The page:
Bob Pfister from The Glen Mills School Blog

By Jim AxelrodJuly 13, 2010, 11:23 pm

Golf is a game of hope, redemption and managing your mistakes. We find that out every time we slice a drive into the woods and try to figure out a way to still salvage par.

In this week’s episode of Golf in America, we take you to a course that could have “hope” and “redemption” knit into the club logo. The Golf Course at Glen Mills, in Glen Mills, Pennsylvania is part of The Glen Mills School, the nation’s oldest reform school. The workers at the course are all students at the school, all trying to manage their mistakes and figure out how keep one bad decision from turning into a string of bogies in life. It’s a story about the potential to be found in young people others have written off. We hope you found the story as inspirational watching it as we did reporting it.

While I was at Glen Mills, I had a chance to chat with the pro, an affable man named Bob Pfister, who just celebrated his 70th birthday. Fresh out of the Navy in 1963, Bob had found a job as an assistant pro at Saucon Valley Golf Club in Bethlehem, Pennsylvania, working under a Scotsman named Ralph Hutchison. In the winters, Mr. Hutchison was the pro at the Cotton Bay Club in the Bahamas, an exclusive playground for the wealthy developed by Juan Trippe, the founder of Pan Am.

Bob Pfister certainly wasn’t about to say no when Ralph Hutchison offered him the chance to work at the Cotton Bay Club in the winter. What 22-year-old would say no, especially one who had grown up in Buffalo, New York and could use a warm winter?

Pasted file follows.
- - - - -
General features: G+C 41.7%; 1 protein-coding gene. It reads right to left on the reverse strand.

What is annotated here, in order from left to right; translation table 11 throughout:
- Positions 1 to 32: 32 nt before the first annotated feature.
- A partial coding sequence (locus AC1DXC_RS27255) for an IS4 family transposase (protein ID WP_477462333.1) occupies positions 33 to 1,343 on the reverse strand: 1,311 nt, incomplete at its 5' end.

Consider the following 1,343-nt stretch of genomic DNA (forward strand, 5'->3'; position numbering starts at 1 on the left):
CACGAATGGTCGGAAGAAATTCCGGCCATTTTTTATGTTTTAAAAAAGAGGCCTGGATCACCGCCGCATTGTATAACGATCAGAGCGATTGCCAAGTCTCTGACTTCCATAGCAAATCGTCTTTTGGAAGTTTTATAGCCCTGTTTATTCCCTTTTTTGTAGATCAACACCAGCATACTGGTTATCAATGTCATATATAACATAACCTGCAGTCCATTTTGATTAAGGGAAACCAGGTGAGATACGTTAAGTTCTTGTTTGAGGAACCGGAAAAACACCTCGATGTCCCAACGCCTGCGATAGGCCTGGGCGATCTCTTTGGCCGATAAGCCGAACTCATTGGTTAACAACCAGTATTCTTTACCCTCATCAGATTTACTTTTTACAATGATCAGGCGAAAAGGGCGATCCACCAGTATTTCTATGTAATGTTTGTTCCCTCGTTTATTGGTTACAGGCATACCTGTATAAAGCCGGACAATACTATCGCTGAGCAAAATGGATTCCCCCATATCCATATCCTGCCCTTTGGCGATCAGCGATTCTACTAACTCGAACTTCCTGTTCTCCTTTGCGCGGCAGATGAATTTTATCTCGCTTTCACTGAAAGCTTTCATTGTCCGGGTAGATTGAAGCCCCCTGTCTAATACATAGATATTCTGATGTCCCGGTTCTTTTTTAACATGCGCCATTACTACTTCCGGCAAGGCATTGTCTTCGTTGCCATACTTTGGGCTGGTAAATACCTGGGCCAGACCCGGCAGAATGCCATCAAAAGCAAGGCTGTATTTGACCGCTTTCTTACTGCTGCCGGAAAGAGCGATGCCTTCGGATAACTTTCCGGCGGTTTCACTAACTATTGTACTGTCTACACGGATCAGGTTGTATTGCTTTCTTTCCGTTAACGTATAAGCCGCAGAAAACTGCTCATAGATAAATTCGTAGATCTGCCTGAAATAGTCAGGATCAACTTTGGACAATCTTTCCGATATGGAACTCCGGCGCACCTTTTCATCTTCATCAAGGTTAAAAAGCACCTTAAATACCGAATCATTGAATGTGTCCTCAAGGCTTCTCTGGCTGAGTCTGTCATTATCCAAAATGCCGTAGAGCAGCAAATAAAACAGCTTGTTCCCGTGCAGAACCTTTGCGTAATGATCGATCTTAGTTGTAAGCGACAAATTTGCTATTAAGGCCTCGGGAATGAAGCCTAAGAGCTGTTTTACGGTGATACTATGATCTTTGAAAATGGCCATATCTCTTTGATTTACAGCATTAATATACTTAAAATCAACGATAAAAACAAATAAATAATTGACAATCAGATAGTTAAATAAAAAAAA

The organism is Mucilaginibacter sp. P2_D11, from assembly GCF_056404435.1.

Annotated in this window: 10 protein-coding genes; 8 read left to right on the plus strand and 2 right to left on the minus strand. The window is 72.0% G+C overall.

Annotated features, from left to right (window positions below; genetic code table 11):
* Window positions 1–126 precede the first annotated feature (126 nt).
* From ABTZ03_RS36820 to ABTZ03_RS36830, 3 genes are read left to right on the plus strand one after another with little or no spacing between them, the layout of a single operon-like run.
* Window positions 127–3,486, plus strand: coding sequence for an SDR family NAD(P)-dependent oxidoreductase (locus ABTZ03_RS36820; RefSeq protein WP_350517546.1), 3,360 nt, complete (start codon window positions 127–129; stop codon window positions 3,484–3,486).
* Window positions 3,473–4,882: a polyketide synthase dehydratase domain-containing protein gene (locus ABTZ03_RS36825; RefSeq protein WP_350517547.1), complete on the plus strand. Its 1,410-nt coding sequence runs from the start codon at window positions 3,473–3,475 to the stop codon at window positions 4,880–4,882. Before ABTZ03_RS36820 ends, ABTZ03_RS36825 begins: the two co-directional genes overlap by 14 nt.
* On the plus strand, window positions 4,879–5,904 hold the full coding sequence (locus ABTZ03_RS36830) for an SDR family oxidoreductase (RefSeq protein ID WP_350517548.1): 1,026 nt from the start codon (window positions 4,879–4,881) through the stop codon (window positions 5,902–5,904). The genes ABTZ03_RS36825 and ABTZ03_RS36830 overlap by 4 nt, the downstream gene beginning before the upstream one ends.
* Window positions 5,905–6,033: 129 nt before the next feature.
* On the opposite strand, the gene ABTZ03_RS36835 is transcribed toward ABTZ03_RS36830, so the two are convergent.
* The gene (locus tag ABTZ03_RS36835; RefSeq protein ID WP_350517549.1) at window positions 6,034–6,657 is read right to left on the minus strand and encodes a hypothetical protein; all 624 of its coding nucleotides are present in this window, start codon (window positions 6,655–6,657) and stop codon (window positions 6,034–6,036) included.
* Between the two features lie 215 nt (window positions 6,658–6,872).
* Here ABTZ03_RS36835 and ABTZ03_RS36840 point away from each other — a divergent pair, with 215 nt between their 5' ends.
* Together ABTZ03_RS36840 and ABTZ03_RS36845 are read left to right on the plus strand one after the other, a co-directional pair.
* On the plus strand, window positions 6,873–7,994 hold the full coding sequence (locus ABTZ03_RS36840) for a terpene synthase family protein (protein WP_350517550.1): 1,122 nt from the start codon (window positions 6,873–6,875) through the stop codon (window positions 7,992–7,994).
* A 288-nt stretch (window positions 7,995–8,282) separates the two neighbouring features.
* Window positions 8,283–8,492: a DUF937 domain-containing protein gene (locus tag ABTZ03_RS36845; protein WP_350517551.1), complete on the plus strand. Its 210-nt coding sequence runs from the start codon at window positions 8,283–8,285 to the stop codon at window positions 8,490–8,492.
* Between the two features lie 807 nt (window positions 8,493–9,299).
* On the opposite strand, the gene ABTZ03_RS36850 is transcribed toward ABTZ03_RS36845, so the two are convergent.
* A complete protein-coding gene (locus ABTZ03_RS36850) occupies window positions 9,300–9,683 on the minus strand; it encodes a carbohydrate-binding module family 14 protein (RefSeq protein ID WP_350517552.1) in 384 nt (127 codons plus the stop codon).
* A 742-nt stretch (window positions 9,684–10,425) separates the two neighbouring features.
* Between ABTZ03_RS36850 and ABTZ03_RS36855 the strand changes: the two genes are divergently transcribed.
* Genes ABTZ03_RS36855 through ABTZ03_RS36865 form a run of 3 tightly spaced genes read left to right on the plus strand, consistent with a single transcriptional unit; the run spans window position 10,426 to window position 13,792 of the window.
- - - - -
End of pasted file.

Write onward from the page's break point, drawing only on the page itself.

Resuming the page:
The truth was that Cotton Bay was not exactly overrun. Bob wasn’t going to be overworked, unless of course you counted the amount of time he’d get to spend on his own game. Often there’d be no more than one or two foursomes on the course at any given time. Sometimes, members and their guests come in the pro shop looking for a game with the young assistant pro who wasn’t particularly busy.

One day in the winter of 1963, two guys named Jess and Gene were looking for a game and grabbed Bob out of the shop. Gene was Jess’s guest, spending a couple of weeks at Cotton Bay. Bob enjoyed the round, and the men enjoyed playing with the young pro. Bob would play another six times over the next two weeks with Gene and dozens more in the following months with Jess. 

Bob learned a lot about the game from both men, who could play just a little. Jess’s last name was Sweetser. He’d been a pretty fair amateur, if you count winning the U.S. and British Amateurs and once dusting Bobby Jones 8 and 7 as “decent.” Gene used to bring his shag bag to the chipping area with his sand wedge and say to Bob, “practice the hardest shot you can find with this club, and everything else will be a piece of cake,“ Bob recalled. “He loved that sand wedge.” 

He should have. He invented it. Gene was—you guessed it—Gene Sarazen, the first man to have won the modern Grand Slam.   

They stayed in touch, always telling Bob if there was anything they could do for him to let them know. A few years later, Bob applied for his first head pro job. Asked for references, he supplied two names: Jess Sweetser and Gene Sarazen. The head of the club asked Bob, “do you really know them?” Bob replied, “Sure, you want me to call them right now?” Needless to say, Bob got the job.